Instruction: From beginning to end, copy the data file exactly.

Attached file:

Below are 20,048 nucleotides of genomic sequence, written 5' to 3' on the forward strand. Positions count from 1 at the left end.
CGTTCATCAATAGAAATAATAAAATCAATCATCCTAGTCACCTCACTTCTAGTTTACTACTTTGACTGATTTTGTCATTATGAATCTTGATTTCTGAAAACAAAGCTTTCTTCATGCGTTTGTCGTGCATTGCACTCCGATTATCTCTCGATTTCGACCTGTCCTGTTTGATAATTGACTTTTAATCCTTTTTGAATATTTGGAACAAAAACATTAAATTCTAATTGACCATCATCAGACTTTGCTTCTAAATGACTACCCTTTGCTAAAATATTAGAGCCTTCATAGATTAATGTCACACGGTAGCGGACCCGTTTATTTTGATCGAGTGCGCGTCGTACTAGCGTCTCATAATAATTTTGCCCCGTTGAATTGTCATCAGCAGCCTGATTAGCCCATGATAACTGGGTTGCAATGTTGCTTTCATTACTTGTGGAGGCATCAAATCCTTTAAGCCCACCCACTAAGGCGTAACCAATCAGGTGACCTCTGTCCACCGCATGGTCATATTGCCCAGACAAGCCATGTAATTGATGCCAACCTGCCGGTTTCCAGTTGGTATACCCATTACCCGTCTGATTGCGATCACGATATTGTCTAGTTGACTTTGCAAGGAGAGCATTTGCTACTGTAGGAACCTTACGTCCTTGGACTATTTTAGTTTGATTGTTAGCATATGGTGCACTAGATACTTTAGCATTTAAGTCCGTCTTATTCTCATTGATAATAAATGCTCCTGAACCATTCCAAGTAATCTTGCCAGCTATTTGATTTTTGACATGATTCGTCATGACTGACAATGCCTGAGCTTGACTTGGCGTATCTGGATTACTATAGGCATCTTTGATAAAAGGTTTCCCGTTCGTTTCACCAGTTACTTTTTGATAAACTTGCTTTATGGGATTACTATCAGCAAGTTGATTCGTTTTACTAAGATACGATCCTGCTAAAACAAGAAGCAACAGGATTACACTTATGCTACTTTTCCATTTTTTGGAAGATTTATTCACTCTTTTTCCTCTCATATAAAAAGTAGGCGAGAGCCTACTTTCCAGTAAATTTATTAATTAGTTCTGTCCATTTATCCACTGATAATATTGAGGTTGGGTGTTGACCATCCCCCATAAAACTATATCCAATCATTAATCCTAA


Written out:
Below are 20,048 nucleotides of genomic sequence, written 5' to 3' on the forward strand. Positions count from 1 at the left end.
CGTTCATCAATAGAAATAATAAAATCAATCATCCTAGTCACCTCACTTCTAGTTTACTACTTTGACTGATTTTGTCATTATGAATCTTGATTTCTGAAAACAAAGCTTTCTTCATGCGTTTGTCGTGCATTGCACTCCGATTATCTCTCGATTTCGACCTGTCCTGTTTGATAATTGACTTTTAATCCTTTTTGAATATTTGGAACAAAAACATTAAATTCTAATTGACCATCATCAGACTTTGCTTCTAAATGACTACCCTTTGCTAAAATATTAGAGCCTTCATAGATTAATGTCACACGGTAGCGGACCCGTTTATTTTGATCGAGTGCGCGTCGTACTAGCGTCTCATAATAATTTTGCCCCGTTGAATTGTCATCAGCAGCCTGATTAGCCCATGATAACTGGGTTGCAATGTTGCTTTCATTACTTGTGGAGGCATCAAATCCTTTAAGCCCACCCACTAAGGCGTAACCAATCAGGTGACCTCTGTCCACCGCATGGTCATATTGCCCAGACAAGCCATGTAATTGATGCCAACCTGCCGGTTTCCAGTTGGTATACCCATTACCCGTCTGATTGCGATCACGATATTGTCTAGTTGACTTTGCAAGGAGAGCATTTGCTACTGTAGGAACCTTACGTCCTTGGACTATTTTAGTTTGATTGTTAGCATATGGTGCACTAGATACTTTAGCATTTAAGTCCGTCTTATTCTCATTGATAATAAATGCTCCTGAACCATTCCAAGTAATCTTGCCAGCTATTTGATTTTTGACATGATTCGTCATGACTGACAATGCCTGAGCTTGACTTGGCGTATCTGGATTACTATAGGCATCTTTGATAAAAGGTTTCCCGTTCGTTTCACCAGTTACTTTTTGATAAACTTGCTTTATGGGATTACTATCAGCAAGTTGATTCGTTTTACTAAGATACGATCCTGCTAAAACAAGAAGCAACAGGATTACACTTATGCTACTTTTCCATTTTTTGGAAGATTTATTCACTCTTTTTCCTCTCATATAAAAAGTAGGCGAGAGCCTACTTTCCAGTAAATTTATTAATTAGTTCTGTCCATTTATCCACTGATAATATTGAGGTTGGGTGTTGACCATCCCCCATAAAACTATATCCAATCATTAATCCTAA